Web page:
Inmate Has a Case Over Race-Based Shower Rules

     SAN FRANCISCO (CN) – The 9th Circuit revived claims Thursday that a California prison’s race-based shower restrictions violated one inmate’s equal-protection rights.
     Corcoran prison enacted the restrictions at issue – requiring all inmates to wear only minimal clothing to the showers, and to be handcuffed on their way there – after multiple incidents of gang-related violence in 2004 prompted a lockdown on black inmates.
     Eventually, the shower restrictions were lifted for all inmates except black inmates and members of a disruptive group of Northern Hispanic inmates, according to the ruling.
     Garrick Harrington, a black inmate who maintains that he was not involved in the violent incidents that led to the lockdown, filed suit after he slipped in a puddle outside the shower and injured his back.
     He claimed that he had previously sought permission to wear boots to the shower instead of the “flimsy” shower slippers but that a correctional officer denied his request.
     The inmate’s complaint alleged deliberate indifference in violation of the Eighth Amendment and race discrimination in violation of the equal-protection clause of the 14th Amendment.
     A jury in Sacramento found against him on both claims, but the 9th Circuit reversed in part on Thursday, finding that Harrington’s equal-protection claim has merit.
     Noting the “longstanding” principle protecting prisoners from race discrimination, a divided three-judge appellate panel said the Supreme Court was “unequivocal” that strict scrutiny is the proper standard of review for an equal-protection challenge to race-based policy.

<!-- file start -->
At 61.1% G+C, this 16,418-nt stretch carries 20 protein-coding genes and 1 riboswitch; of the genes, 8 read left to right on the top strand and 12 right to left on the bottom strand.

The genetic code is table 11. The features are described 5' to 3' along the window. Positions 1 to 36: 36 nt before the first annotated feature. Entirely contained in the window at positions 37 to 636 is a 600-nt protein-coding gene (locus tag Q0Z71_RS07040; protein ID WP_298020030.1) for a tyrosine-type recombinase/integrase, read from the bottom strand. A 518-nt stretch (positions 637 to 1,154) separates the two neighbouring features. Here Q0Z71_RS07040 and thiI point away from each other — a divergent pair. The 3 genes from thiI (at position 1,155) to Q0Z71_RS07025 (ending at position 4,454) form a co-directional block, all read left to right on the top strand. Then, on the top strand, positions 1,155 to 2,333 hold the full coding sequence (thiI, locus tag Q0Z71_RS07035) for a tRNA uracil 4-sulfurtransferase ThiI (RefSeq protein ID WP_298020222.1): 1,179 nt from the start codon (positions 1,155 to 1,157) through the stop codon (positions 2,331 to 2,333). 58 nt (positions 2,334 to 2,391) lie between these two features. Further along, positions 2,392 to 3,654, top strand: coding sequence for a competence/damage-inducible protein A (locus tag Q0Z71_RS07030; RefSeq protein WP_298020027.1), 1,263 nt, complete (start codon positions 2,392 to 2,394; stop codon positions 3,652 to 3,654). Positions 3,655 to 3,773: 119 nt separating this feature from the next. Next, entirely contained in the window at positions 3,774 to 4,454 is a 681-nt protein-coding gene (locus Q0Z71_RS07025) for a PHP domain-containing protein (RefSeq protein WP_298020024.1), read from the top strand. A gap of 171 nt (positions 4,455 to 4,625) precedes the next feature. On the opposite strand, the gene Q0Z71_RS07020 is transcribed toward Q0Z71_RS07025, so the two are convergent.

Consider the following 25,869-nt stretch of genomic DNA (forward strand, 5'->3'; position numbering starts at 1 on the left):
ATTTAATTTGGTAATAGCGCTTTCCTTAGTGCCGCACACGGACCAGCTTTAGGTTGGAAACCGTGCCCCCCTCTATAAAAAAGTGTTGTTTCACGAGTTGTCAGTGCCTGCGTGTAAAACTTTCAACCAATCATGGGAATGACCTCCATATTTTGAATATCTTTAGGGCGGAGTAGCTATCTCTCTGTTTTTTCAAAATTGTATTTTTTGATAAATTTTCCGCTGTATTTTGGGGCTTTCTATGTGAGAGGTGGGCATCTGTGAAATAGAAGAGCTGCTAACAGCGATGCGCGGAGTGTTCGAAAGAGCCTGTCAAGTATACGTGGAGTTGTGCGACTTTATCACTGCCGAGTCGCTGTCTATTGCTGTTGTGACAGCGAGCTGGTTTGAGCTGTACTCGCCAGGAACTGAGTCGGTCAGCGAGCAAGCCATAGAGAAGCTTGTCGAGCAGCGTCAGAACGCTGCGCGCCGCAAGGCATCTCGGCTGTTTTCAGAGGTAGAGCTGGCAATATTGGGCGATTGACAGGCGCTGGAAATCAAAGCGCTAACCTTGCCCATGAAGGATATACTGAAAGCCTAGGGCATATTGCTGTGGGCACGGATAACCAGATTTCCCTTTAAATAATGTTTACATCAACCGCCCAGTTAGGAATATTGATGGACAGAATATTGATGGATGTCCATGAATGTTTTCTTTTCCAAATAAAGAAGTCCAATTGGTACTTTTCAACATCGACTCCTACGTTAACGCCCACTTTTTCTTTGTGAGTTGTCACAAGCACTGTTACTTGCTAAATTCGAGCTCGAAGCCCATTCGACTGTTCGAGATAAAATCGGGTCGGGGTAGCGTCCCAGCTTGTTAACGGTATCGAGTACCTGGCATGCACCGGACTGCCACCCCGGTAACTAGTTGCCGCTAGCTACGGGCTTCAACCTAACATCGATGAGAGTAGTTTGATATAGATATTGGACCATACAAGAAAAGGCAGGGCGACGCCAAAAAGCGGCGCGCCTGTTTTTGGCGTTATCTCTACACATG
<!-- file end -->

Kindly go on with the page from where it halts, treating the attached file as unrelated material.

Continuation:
With this in mind, the court zeroed in on how Harrington’s jury was instructed on balancing “these principles when race classifications collide with security concerns.”
     “The jury was told that the race-based action could be justified if it was narrowly tailored to serve a compelling government interest,” Judge Margaret McKeown wrote for the majority. “So far, so good.”
     By having its instruction on deference to prison officials “specifically pegged to the race claim,” however, McKeown said the trial court “basically pulled the rug out from under the narrow tailoring requirement.”
     “We conclude that the court erred when it instructed the jury that the prison’s obligations under the Eighth Amendment compete with its obligations under the Equal Protection Clause of the Fourteenth Amendment,” the 23-page opinion states.
     “The court also erred by allowing the jury to defer generally to officials when considering Harrington’s equal protection claim, rather than asserting whether the challenged race-based actions were narrowly tailored.”
     In finding that the jury’s instructions “cannot be harmonized,” McKeown noted that “the deference instruction circles back to whether the prison discriminated against Harrington because of his race.”
     Because the court’s instructions skewed how the jury viewed the verdict form, the 9th Circuit remanded the equal protection issue for further proceedings.
     The ruling otherwise affirmed rejection of Harrington’s Eighth Amendment claims, leading Judge Diarmuid O’Scannlain to dissent only as to the revived count.
     He said “the relevant jury instruction appropriately incorporated deference to prison officials’ unique expertise,” and that the majority’s conclusion “rests on the premise that deference to state officials is necessarily incompatible with strict scrutiny analysis.”
     For O’Scannlain, the instruction’s reference to “competing obligations” “simply reflects the reality that prison officials are forced to balance conflicting considerations – such as individual prisoner safety and the safety and security of the prison as a whole – when crafting prison policies.”
     “The Supreme Court has made clear that strict scrutiny and deference to state officials are by no means incompatible, even in the equal protection context,” he said.
     O’Scannlain said he would affirm the jury’s equal protection verdict and the judgment as a whole.

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